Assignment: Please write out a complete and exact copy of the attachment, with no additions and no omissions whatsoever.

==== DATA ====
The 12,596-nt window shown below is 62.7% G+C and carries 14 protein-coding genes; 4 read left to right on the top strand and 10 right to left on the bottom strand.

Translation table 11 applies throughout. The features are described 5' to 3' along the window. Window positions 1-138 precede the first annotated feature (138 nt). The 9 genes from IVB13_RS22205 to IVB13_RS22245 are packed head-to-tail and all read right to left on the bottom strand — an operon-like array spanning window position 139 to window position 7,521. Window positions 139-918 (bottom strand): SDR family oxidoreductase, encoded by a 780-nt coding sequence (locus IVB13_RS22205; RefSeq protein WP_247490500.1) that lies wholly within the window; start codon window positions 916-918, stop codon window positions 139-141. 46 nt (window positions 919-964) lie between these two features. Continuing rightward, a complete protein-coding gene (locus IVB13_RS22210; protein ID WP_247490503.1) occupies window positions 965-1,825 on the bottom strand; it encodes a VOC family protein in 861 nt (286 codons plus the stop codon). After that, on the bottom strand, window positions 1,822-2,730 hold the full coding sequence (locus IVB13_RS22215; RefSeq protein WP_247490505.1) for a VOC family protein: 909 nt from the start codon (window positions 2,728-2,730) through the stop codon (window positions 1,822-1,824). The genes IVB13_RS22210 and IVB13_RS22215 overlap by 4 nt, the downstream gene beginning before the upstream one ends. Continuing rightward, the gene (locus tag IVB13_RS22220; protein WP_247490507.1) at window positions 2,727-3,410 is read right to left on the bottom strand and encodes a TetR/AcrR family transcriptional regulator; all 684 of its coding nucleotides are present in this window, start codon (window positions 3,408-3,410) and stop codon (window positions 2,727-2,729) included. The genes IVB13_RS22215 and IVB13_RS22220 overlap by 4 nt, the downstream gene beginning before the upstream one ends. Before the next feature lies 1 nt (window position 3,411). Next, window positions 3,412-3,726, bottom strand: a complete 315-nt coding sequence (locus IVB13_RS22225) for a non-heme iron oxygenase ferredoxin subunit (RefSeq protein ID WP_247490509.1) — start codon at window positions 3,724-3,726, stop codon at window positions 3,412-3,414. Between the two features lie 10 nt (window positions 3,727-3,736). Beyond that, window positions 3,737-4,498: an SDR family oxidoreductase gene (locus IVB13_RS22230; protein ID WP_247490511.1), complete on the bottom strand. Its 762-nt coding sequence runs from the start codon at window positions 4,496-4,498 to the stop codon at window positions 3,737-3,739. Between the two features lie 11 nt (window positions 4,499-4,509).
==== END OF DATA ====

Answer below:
The 12,596-nt window shown below is 62.7% G+C and carries 14 protein-coding genes; 4 read left to right on the top strand and 10 right to left on the bottom strand.

Translation table 11 applies throughout. The features are described 5' to 3' along the window. Window positions 1-138 precede the first annotated feature (138 nt). The 9 genes from IVB13_RS22205 to IVB13_RS22245 are packed head-to-tail and all read right to left on the bottom strand — an operon-like array spanning window position 139 to window position 7,521. Window positions 139-918 (bottom strand): SDR family oxidoreductase, encoded by a 780-nt coding sequence (locus IVB13_RS22205; RefSeq protein WP_247490500.1) that lies wholly within the window; start codon window positions 916-918, stop codon window positions 139-141. 46 nt (window positions 919-964) lie between these two features. Continuing rightward, a complete protein-coding gene (locus IVB13_RS22210; protein ID WP_247490503.1) occupies window positions 965-1,825 on the bottom strand; it encodes a VOC family protein in 861 nt (286 codons plus the stop codon). After that, on the bottom strand, window positions 1,822-2,730 hold the full coding sequence (locus IVB13_RS22215; RefSeq protein WP_247490505.1) for a VOC family protein: 909 nt from the start codon (window positions 2,728-2,730) through the stop codon (window positions 1,822-1,824). The genes IVB13_RS22210 and IVB13_RS22215 overlap by 4 nt, the downstream gene beginning before the upstream one ends. Continuing rightward, the gene (locus tag IVB13_RS22220; protein WP_247490507.1) at window positions 2,727-3,410 is read right to left on the bottom strand and encodes a TetR/AcrR family transcriptional regulator; all 684 of its coding nucleotides are present in this window, start codon (window positions 3,408-3,410) and stop codon (window positions 2,727-2,729) included. The genes IVB13_RS22215 and IVB13_RS22220 overlap by 4 nt, the downstream gene beginning before the upstream one ends. Before the next feature lies 1 nt (window position 3,411). Next, window positions 3,412-3,726, bottom strand: a complete 315-nt coding sequence (locus IVB13_RS22225) for a non-heme iron oxygenase ferredoxin subunit (RefSeq protein ID WP_247490509.1) — start codon at window positions 3,724-3,726, stop codon at window positions 3,412-3,414. Between the two features lie 10 nt (window positions 3,727-3,736). Beyond that, window positions 3,737-4,498: an SDR family oxidoreductase gene (locus IVB13_RS22230; protein ID WP_247490511.1), complete on the bottom strand. Its 762-nt coding sequence runs from the start codon at window positions 4,496-4,498 to the stop codon at window positions 3,737-3,739. Between the two features lie 11 nt (window positions 4,499-4,509).